Both teams committed a combined 47 (!) fouls that translated into 58 (!) combined free throw attempts (Nevada went 23-30 from the charity stripe). The Pack out-rebounded the Aztecs by two (36-34) and scored two more second-chance from its counterpart (15-13), though it recorded just 10 fewer points in the paint (24-14).
Matt Bradley led the Aztecs in scoring with 24 points on 6-of-10 shooting, including 11-of-12 from the free-throw line, to go along with six boards. Trey Pulliam had 12 points on 5-of-10 shooting with four of SDSU’s nine dimes.
Lamont Butler had 11 points on 4-of-7 shooting with a pair of triples. Johnson added 10 points on 4-of-6 shooting with six rebounds, three blocks and one steal.
“[Our team] had 16 offensive rebounds to their eight — I would have taken that at the start of the game. We out-rebounded them by two and they’re an elite rebounding team; we only turned the ball over 12 times with their pressure and we turned them over 19 ... It’s just they shot 53 percent from the field; we shot 37 and ended up being the difference was that we just got down too far.”
The Wolf Pack conclude the regular season at 12-17, losing their last four and 10 of their last 13. San Diego State heads into the Mountain West Tournament at 21-7 and winners of 10 of its last 11.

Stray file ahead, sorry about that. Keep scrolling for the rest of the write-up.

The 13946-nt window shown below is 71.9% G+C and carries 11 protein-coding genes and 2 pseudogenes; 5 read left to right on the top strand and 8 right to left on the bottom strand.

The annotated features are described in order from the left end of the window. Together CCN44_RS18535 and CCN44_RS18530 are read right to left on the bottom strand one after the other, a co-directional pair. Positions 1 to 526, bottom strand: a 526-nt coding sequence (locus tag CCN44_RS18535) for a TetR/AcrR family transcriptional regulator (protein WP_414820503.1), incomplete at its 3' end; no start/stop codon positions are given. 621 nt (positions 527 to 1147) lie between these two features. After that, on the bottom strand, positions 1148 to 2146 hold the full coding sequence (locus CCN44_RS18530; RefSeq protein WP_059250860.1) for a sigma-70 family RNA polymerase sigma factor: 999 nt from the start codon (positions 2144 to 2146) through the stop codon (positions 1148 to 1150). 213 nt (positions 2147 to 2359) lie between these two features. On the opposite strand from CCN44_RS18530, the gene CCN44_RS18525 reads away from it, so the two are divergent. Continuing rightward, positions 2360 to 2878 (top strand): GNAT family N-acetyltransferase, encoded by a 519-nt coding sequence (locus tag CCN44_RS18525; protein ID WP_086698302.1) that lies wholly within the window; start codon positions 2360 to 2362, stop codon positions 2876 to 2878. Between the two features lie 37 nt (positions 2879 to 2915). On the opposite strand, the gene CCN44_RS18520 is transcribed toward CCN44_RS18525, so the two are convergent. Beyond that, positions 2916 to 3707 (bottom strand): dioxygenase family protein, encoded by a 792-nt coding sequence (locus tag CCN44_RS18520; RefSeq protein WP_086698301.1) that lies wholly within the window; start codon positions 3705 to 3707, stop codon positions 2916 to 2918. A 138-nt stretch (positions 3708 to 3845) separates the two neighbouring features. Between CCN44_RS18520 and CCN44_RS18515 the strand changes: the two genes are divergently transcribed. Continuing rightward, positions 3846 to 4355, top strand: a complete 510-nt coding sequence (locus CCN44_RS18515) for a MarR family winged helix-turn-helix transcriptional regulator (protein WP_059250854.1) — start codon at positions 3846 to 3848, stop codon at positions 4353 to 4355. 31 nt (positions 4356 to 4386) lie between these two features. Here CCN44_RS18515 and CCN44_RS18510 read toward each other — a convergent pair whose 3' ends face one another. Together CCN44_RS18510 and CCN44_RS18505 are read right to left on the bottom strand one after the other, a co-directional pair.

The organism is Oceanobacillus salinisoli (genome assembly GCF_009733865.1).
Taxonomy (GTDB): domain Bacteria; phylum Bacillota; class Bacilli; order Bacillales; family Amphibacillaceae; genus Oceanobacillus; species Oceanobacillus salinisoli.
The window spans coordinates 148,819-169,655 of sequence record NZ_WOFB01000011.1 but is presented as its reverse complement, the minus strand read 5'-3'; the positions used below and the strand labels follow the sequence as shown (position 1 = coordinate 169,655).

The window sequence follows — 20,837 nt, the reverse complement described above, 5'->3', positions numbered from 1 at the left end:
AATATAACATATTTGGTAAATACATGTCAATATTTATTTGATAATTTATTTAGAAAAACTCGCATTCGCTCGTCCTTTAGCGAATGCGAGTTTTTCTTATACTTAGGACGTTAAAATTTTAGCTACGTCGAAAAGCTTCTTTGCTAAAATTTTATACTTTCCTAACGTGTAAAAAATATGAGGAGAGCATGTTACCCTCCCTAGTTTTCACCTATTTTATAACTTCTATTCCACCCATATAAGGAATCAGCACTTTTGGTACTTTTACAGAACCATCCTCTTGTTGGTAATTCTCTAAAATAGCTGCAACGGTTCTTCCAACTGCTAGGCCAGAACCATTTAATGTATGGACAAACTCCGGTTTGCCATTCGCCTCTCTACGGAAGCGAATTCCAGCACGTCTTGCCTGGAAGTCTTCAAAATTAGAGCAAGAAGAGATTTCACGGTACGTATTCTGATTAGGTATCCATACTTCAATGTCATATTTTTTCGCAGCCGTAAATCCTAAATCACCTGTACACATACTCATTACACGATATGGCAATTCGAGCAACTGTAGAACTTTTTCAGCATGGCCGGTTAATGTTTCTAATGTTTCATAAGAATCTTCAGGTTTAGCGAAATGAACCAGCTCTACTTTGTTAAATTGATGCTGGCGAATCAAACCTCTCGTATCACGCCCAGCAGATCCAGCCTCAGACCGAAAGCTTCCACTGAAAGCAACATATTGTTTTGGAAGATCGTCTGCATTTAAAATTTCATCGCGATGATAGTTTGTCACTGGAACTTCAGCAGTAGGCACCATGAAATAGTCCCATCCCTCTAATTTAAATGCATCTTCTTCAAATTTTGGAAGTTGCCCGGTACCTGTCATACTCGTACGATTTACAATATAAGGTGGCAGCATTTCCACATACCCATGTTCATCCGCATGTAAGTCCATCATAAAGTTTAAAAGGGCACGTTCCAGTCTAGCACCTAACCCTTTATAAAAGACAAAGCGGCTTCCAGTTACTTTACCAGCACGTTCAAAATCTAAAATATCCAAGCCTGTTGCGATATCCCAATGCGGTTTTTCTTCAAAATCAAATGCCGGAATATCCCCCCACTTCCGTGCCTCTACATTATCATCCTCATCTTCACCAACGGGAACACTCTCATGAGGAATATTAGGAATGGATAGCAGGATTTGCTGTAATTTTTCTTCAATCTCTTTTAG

Nevada is locked in as the 8-seed for the Tournament in Las Vegas and will play No. 9-seeded New Mexico in the conference’s first game on Wednesday, March 9 at 11 a.m. PT. By virtue of earning the 3-seed, San Diego State will play the winner of No. 6 Fresno State and No. 11 San Jose State on March 10 at 8:30 p.m. PT.
Baker’s triple gave Nevada the early 12-8 advantage. Washington’s left-handed hook widened the Pack lead to 18-13 with 8:51 rmeaining in the first half.
Both teams struggled to knock down a majority of their attempts to begin the game, combining for 11 field goals on their first 30 attempts — a 36.7 percent rate.
Sherfield’s jumper followed by his step-back 3-pointer gave Nevada the 29-25 advantage with 4:01 left before halftime. SDSU concluded the final four minutes on an 11-4 run to take the 36-33 lead heading into the break. The Aztecs shot 50.0 percent (12-24), while Nevada shot 40.0 percent and 42.9 percent from 3-point range.
Sherfield (17 points) accounted for over half of Nevada’s 33 first-half points, converting on six of his 11 first-half attempts. Both teams combined to commit 22 fouls — 11 apiece — and shot 25 combined free throws (20 makes).
An 8-2 Aztec run out of the break — capped by back-to-back Pulliam jumpers — made it 44-35, prompting a Wolf Pack timeout. Bradley’s triple widened it to 49-37, its first double digit lead of the game.
Chad Baker-Mazara’s three-point play increased it to 59-41 — its largest lead of the game — with 12:03 to go. Sherfield’s jumper followed by Washington’s hook cut the deficit to eight with 4:30 remaining.
Two triples from Baker and Cambridge trimmed it to one with under 45 seconds left, but ultimately the Pack couldn’t get the last laugh due to stout Aztec defense to put them over the top.
Next up: Nevada will play New Mexico in the 8-9 game of the MWC Tournament on Wednesday at 11 a.m. PT; it will available to stream on the Mountain West Network. Nevada beat the Lobos 79-70 in their first meeting of the season on New Year’s Day — the Pack’s first conference game of the season.